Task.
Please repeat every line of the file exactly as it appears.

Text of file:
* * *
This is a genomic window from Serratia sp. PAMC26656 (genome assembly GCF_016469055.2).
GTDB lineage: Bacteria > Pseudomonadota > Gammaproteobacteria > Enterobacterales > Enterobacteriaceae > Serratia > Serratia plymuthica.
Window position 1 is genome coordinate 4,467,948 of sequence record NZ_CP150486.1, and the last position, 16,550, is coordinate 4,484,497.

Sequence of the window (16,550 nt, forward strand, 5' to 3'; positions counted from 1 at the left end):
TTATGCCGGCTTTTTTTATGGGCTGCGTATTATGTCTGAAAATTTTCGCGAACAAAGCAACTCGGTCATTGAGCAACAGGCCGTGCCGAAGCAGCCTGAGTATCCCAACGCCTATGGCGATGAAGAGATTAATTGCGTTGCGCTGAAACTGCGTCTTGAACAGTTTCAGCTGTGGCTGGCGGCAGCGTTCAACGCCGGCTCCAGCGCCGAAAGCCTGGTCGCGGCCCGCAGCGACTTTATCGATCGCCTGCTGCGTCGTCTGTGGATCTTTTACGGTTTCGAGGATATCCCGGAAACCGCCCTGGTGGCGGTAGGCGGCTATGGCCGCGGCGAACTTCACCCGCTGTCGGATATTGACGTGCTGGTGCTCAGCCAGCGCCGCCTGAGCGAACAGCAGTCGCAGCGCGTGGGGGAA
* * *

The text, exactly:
This is a genomic window from Serratia sp. PAMC26656 (genome assembly GCF_016469055.2).
GTDB lineage: Bacteria > Pseudomonadota > Gammaproteobacteria > Enterobacterales > Enterobacteriaceae > Serratia > Serratia plymuthica.
Window position 1 is genome coordinate 4,467,948 of sequence record NZ_CP150486.1, and the last position, 16,550, is coordinate 4,484,497.

Sequence of the window (16,550 nt, forward strand, 5' to 3'; positions counted from 1 at the left end):
TTATGCCGGCTTTTTTTATGGGCTGCGTATTATGTCTGAAAATTTTCGCGAACAAAGCAACTCGGTCATTGAGCAACAGGCCGTGCCGAAGCAGCCTGAGTATCCCAACGCCTATGGCGATGAAGAGATTAATTGCGTTGCGCTGAAACTGCGTCTTGAACAGTTTCAGCTGTGGCTGGCGGCAGCGTTCAACGCCGGCTCCAGCGCCGAAAGCCTGGTCGCGGCCCGCAGCGACTTTATCGATCGCCTGCTGCGTCGTCTGTGGATCTTTTACGGTTTCGAGGATATCCCGGAAACCGCCCTGGTGGCGGTAGGCGGCTATGGCCGCGGCGAACTTCACCCGCTGTCGGATATTGACGTGCTGGTGCTCAGCCAGCGCCGCCTGAGCGAACAGCAGTCGCAGCGCGTGGGGGAA